OneOme Expands Reach To Five More States

Patent-pending status for its RightMed test.

Minneapolis-based medical startup OneOme LLC continues to raise its profile in the emerging pharmacogenomics industry. On Monday, the company announced that it had earned laboratory certification allowing it to start offering its RightMed test in five additional states: California, Florida, Maryland, Pennsylvania and Rhode Island. OneOme is now able to offer its testing technology in every state except New York, where it is seeking to obtain laboratory certification this year.
The company’s RightMed test deploys software and proprietary algorithms combined with genetic analysis to help determine which medications will work best for individual patients and serves to help minimize adverse drug reactions. The technology is part of the evolving field of “personalized medicine,” a move to improve health care through diagnostic tests that help determine which treatments will work more effectively for each patient.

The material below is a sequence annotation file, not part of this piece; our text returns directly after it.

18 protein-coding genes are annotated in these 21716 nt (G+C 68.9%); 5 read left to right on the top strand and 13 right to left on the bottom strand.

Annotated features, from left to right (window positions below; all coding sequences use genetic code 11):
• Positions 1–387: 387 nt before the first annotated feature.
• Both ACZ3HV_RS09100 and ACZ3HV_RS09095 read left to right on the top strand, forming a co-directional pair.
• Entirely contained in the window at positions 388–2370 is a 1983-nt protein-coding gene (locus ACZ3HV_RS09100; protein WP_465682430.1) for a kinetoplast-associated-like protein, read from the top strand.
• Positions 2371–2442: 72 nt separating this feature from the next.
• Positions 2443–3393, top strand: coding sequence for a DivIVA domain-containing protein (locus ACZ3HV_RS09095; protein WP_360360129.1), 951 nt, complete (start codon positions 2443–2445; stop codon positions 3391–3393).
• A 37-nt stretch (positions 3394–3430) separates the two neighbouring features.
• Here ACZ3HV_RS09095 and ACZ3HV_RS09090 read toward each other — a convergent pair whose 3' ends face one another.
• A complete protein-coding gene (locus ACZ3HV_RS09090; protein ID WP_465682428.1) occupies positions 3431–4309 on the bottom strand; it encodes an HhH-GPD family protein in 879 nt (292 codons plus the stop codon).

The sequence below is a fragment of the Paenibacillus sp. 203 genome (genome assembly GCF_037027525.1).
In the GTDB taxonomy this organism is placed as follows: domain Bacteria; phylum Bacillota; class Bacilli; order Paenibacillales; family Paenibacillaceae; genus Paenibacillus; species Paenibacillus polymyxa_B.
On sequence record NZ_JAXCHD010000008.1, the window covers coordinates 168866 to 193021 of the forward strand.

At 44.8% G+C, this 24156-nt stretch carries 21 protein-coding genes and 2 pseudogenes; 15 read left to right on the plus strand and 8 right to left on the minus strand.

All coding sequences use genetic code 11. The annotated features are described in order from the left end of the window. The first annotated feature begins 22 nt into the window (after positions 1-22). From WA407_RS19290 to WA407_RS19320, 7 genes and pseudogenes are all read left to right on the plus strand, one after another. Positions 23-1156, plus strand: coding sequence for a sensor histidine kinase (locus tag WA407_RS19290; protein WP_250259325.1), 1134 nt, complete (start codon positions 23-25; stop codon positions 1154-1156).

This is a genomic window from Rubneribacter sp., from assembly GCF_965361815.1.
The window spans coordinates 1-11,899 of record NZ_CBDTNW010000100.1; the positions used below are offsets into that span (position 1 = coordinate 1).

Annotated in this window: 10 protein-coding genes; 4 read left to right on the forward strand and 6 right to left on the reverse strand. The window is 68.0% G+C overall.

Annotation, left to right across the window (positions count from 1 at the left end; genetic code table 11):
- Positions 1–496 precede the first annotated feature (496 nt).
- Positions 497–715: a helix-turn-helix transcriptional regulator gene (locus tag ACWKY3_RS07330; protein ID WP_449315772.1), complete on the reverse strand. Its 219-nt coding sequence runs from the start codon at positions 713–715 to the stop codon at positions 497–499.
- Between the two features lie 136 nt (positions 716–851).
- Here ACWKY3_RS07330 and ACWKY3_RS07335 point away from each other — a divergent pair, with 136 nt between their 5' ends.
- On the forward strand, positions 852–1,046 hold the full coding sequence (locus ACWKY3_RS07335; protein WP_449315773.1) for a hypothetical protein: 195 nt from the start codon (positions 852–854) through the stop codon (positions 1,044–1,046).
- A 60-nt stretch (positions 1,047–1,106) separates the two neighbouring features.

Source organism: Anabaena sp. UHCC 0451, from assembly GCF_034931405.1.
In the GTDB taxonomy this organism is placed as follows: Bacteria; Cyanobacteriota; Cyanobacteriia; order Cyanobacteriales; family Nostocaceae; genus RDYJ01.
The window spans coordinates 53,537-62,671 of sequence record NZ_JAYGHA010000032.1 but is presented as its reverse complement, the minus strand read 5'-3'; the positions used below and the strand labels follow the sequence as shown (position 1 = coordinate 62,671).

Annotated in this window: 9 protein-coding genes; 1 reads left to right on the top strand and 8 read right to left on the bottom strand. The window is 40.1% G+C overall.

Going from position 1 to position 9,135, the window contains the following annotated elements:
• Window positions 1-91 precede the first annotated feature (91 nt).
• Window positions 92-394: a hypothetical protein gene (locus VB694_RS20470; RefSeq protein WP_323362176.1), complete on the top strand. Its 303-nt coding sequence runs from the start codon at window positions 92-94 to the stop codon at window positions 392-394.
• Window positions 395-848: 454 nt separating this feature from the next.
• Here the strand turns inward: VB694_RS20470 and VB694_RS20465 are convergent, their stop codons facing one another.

The test costs $249. Pharmacogenomics refers to a combination of pharmacology and genomics. In October, TCB reported that OneOme raised $5.25 million in new financing through a combination of equity and debt.
OneOme was founded in 2013 and has backing from Minneapolis-based Invenshure LLC, an incubator and venture investor, and Rochester-based Mayo Clinic. The technology underpinning OneOme’s software is licensed from the Mayo Clinic, which co-developed the product. OneOme started selling its product in July 2016; in December, TCB reported that the company had landed its first non-Mayo Clinic customers.
On Tuesday, the company announced that the U.S. Patent and Trademark Office issued “patent-pending” status for the RightMed test and RightMed Advisor, an online tool allowing providers to interpret test results.
“Obtaining the patent-pending status for the OneOme platform is significant. It provides proof of our proprietary knowledge and underscores the unique solution OneOme provides, via a sophisticated and complex algorithm, to determine appropriate prescription drugs based on individual patients’ DNA,” said Paul Owen, CEO of OneOme, in a statement. “Ultimately, our goal is to help physicians and their patients as they select the most effective prescription for their unique DNA in the most timely manner possible.”